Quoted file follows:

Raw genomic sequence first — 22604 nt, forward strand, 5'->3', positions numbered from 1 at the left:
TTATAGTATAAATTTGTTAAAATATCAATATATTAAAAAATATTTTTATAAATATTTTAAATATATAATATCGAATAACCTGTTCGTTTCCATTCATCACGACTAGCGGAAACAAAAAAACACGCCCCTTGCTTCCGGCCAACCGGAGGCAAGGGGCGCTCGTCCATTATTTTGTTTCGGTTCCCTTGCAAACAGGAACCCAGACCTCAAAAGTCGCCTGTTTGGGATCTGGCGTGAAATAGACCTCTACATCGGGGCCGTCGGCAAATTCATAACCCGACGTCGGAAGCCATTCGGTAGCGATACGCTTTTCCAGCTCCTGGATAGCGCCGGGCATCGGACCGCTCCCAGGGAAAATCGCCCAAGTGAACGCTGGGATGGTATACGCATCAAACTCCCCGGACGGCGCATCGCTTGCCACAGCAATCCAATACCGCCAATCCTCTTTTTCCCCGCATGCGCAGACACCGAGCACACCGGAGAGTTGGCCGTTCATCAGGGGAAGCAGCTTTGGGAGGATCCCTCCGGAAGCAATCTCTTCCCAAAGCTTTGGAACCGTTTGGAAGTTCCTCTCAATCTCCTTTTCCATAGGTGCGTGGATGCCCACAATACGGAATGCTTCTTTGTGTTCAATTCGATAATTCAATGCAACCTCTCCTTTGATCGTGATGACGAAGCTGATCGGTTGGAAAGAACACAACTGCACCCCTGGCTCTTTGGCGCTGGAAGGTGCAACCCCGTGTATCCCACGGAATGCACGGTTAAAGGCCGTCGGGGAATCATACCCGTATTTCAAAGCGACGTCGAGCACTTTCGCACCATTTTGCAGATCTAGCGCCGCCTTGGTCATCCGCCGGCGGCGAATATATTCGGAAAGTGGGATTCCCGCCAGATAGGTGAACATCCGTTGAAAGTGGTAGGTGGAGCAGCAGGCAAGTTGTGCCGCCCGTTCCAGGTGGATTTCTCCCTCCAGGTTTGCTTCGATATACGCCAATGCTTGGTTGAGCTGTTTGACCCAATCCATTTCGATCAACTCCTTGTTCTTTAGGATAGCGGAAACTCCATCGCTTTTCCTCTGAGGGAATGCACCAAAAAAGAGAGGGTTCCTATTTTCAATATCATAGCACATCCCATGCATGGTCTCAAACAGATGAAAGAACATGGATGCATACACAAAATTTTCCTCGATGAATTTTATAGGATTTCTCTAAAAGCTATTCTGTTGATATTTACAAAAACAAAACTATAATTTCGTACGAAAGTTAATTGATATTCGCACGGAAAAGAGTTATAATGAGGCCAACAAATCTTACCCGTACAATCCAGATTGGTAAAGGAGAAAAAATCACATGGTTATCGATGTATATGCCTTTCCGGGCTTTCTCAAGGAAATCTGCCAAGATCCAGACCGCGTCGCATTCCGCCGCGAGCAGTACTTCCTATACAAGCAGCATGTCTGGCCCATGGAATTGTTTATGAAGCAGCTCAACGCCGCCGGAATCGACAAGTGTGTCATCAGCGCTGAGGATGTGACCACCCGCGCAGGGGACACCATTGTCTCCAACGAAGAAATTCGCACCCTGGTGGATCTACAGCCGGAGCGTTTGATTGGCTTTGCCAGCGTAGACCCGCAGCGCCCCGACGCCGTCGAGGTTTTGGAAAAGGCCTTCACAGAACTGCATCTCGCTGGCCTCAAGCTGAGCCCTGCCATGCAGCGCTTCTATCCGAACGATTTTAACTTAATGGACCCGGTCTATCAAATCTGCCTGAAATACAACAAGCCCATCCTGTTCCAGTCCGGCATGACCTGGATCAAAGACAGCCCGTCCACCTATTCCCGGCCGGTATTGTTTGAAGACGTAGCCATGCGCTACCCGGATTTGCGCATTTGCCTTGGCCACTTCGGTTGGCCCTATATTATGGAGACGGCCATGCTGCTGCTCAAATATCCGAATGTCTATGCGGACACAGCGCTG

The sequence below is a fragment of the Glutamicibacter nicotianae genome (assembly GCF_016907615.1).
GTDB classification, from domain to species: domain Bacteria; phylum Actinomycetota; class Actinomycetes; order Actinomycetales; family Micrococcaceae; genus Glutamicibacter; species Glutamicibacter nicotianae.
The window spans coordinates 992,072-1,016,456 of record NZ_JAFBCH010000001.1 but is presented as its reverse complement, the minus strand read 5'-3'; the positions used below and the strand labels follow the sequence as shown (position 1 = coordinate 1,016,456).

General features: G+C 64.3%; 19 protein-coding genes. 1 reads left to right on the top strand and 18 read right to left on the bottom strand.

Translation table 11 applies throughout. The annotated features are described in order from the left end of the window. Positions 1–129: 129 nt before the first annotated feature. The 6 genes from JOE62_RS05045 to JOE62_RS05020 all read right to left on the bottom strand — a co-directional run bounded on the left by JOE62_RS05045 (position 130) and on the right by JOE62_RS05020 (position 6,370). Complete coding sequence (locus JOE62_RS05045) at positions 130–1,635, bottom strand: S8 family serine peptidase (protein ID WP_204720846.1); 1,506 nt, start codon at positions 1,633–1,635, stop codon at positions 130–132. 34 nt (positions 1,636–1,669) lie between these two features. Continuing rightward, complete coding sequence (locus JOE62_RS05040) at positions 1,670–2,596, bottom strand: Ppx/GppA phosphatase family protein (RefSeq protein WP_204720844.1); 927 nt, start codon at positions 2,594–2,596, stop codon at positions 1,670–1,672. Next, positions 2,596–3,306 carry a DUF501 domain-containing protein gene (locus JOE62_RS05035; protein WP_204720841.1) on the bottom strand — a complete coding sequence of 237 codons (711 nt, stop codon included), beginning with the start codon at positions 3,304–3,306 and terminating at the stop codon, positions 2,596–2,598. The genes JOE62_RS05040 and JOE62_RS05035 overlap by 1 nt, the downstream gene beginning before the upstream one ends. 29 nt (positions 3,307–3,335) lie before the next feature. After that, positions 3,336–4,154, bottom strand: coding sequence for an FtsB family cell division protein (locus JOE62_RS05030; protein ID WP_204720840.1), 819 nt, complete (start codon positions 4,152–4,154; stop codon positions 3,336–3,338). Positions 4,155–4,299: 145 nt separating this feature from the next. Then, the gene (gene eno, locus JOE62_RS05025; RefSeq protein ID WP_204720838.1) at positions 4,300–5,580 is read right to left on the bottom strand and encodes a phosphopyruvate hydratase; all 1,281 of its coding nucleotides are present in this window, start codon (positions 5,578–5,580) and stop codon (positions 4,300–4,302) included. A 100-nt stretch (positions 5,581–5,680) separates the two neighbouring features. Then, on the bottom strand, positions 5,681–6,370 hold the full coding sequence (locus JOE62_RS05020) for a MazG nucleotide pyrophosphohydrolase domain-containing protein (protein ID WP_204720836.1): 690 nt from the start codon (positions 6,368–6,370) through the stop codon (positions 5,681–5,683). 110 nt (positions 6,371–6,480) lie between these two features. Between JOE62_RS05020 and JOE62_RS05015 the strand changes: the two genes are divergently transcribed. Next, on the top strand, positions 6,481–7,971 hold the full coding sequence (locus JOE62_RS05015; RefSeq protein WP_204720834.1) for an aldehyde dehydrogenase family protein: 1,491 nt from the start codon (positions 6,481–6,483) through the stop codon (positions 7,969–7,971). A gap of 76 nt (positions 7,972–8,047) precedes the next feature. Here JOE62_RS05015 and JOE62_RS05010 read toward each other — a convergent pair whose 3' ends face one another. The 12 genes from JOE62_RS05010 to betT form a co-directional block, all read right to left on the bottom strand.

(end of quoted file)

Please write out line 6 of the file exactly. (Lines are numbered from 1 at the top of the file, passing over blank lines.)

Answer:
General features: G+C 64.3%; 19 protein-coding genes. 1 reads left to right on the top strand and 18 read right to left on the bottom strand.